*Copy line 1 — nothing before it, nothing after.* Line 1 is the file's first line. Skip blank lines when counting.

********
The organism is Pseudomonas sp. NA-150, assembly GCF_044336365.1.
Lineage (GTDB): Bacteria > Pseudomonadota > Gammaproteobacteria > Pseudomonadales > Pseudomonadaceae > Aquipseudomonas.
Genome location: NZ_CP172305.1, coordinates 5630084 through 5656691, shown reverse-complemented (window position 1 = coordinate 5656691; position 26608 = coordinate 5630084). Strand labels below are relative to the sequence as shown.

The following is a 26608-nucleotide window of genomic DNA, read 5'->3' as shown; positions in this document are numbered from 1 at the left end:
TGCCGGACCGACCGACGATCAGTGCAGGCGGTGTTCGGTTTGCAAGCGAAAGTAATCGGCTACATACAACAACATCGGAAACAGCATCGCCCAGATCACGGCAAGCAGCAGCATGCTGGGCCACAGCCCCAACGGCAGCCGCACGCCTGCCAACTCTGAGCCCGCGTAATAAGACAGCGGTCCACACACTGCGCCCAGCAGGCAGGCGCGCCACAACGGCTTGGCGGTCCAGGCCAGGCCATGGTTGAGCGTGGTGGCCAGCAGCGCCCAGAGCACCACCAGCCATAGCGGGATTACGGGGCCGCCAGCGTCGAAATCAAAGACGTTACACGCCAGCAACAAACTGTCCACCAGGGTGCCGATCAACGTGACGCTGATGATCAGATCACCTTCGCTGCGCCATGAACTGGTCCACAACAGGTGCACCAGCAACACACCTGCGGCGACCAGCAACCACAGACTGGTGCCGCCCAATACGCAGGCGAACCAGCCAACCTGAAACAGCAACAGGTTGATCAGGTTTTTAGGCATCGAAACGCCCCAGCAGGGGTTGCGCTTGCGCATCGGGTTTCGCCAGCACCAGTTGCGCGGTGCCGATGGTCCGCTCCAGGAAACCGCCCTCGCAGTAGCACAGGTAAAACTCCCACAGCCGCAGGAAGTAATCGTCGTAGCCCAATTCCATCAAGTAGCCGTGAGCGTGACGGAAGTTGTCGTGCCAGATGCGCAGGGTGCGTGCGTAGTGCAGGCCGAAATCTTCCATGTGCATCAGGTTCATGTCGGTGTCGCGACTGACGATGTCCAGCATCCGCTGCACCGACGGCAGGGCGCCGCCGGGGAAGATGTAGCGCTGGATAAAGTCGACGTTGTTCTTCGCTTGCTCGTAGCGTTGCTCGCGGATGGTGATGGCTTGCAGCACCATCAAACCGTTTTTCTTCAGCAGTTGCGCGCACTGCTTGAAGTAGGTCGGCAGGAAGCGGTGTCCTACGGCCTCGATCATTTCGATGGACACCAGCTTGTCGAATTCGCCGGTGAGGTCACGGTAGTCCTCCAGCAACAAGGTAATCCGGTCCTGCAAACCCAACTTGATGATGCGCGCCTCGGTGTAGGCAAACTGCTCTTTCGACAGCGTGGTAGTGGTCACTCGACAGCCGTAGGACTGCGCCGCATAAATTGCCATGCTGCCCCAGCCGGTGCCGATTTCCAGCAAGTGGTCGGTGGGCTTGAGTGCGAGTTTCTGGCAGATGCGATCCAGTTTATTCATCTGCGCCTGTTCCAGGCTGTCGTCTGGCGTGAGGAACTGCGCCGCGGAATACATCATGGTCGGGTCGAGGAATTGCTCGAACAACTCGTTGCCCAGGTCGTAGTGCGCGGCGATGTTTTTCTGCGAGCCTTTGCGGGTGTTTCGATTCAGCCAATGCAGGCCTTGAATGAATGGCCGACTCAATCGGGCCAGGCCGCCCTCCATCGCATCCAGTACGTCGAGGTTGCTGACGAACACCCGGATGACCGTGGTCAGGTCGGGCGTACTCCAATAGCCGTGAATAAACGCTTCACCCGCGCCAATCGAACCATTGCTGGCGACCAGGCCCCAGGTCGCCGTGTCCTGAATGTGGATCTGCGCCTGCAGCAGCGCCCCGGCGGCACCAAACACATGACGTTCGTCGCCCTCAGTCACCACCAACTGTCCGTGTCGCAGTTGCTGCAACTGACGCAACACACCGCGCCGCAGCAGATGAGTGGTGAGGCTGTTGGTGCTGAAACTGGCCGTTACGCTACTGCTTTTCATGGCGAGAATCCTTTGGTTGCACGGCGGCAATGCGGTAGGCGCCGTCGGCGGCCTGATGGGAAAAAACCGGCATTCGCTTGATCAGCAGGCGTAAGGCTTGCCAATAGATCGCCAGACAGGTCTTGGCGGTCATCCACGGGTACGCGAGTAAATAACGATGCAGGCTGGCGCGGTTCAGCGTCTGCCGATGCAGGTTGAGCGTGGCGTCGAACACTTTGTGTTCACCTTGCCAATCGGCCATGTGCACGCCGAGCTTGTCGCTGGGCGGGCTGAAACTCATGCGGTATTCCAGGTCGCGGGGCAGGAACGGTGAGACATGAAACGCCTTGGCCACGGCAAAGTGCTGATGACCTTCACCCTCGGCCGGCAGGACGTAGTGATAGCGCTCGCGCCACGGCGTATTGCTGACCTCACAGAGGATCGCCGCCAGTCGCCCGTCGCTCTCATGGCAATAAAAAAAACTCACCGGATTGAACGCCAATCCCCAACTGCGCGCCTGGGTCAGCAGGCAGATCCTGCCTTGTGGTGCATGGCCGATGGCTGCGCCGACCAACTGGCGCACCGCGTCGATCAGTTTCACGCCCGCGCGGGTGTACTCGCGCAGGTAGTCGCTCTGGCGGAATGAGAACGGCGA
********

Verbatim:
The organism is Pseudomonas sp. NA-150, assembly GCF_044336365.1.